The myosin interacting-heads motif present in live tarantula muscle explains tetanic and posttetanic phosphorylation mechanisms
Craig, Roger W.
UMass Chan AffiliationsCraig Lab
Division of Cell Biology and Imaging, Department of Radiology
Document TypeJournal Article
Keywordsmyosin interacting-heads motif
thick filament activation
Amino Acids, Peptides, and Proteins
Cellular and Molecular Physiology
Enzymes and Coenzymes
Musculoskeletal, Neural, and Ocular Physiology
MetadataShow full item record
AbstractStriated muscle contraction involves sliding of actin thin filaments along myosin thick filaments, controlled by calcium through thin filament activation. In relaxed muscle, the two heads of myosin interact with each other on the filament surface to form the interacting-heads motif (IHM). A key question is how both heads are released from the surface to approach actin and produce force. We used time-resolved synchrotron X-ray diffraction to study tarantula muscle before and after tetani. The patterns showed that the IHM is present in live relaxed muscle. Tetanic contraction produced only a very small backbone elongation, implying that mechanosensing-proposed in vertebrate muscle-is not of primary importance in tarantula. Rather, thick filament activation results from increases in myosin phosphorylation that release a fraction of heads to produce force, with the remainder staying in the ordered IHM configuration. After the tetanus, the released heads slowly recover toward the resting, helically ordered state. During this time the released heads remain close to actin and can quickly rebind, enhancing the force produced by posttetanic twitches, structurally explaining posttetanic potentiation. Taken together, these results suggest that, in addition to stretch activation in insects, two other mechanisms for thick filament activation have evolved to disrupt the interactions that establish the relaxed helices of IHMs: one in invertebrates, by either regulatory light-chain phosphorylation (as in arthropods) or Ca(2+)-binding (in mollusks, lacking phosphorylation), and another in vertebrates, by mechanosensing.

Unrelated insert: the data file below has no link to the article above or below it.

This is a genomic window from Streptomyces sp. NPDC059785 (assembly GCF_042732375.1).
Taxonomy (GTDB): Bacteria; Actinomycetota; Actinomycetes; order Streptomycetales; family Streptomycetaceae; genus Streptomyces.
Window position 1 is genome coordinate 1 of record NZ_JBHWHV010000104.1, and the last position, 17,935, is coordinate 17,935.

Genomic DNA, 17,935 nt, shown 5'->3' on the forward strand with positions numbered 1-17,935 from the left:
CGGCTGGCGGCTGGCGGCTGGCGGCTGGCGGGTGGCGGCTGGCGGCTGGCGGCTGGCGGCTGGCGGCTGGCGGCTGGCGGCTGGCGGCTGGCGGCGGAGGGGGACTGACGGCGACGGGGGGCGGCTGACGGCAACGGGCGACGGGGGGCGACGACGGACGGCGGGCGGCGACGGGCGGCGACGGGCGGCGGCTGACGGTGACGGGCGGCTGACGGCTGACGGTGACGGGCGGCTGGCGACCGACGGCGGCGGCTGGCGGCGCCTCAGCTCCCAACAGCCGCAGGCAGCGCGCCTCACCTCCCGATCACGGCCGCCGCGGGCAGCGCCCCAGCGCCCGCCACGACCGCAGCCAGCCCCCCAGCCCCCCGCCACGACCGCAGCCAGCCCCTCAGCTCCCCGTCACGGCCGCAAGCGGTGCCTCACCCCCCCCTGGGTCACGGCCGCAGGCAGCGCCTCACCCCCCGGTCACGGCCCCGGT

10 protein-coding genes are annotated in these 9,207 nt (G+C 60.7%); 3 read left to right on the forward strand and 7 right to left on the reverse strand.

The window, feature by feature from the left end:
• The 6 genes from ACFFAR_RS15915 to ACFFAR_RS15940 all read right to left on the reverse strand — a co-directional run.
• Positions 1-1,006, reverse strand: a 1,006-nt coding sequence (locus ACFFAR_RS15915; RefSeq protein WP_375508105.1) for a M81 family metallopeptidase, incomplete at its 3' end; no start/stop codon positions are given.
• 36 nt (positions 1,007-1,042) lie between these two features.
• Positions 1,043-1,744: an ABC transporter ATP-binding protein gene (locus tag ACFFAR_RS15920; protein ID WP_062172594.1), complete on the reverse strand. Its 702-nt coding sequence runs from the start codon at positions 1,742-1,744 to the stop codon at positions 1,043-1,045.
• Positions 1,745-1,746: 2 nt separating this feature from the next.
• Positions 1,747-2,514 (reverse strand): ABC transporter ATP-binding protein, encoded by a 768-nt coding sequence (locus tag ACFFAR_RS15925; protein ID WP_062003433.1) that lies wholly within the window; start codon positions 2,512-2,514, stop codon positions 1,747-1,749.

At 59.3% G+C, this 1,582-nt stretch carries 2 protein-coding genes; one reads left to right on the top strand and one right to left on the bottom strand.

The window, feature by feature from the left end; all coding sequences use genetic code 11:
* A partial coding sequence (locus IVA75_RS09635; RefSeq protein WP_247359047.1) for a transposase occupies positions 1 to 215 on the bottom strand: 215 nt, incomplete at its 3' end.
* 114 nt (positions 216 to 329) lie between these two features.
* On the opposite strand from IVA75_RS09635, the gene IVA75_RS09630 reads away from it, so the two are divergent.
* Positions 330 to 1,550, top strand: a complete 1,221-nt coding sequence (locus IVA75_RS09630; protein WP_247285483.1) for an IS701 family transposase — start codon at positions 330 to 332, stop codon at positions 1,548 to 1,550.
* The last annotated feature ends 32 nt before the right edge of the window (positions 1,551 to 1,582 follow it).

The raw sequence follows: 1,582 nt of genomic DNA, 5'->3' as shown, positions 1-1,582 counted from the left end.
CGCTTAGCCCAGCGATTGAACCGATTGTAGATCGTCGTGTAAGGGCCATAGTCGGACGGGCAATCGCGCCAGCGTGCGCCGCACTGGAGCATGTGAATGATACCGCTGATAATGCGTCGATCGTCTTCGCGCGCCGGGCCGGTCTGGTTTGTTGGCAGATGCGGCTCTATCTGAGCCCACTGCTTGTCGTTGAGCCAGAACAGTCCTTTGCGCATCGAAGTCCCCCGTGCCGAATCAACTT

Padrón R, Ma W, Duno-Miranda S, Koubassova N, Lee KH, Pinto A, Alamo L, Bolaños P, Tsaturyan A, Irving T, Craig R. The myosin interacting-heads motif present in live tarantula muscle explains tetanic and posttetanic phosphorylation mechanisms. Proc Natl Acad Sci U S A. 2020 Jun 2;117(22):11865-11874. doi: 10.1073/pnas.1921312117. Epub 2020 May 22. PMID: 32444484; PMCID: PMC7275770. Link to article on publisher's site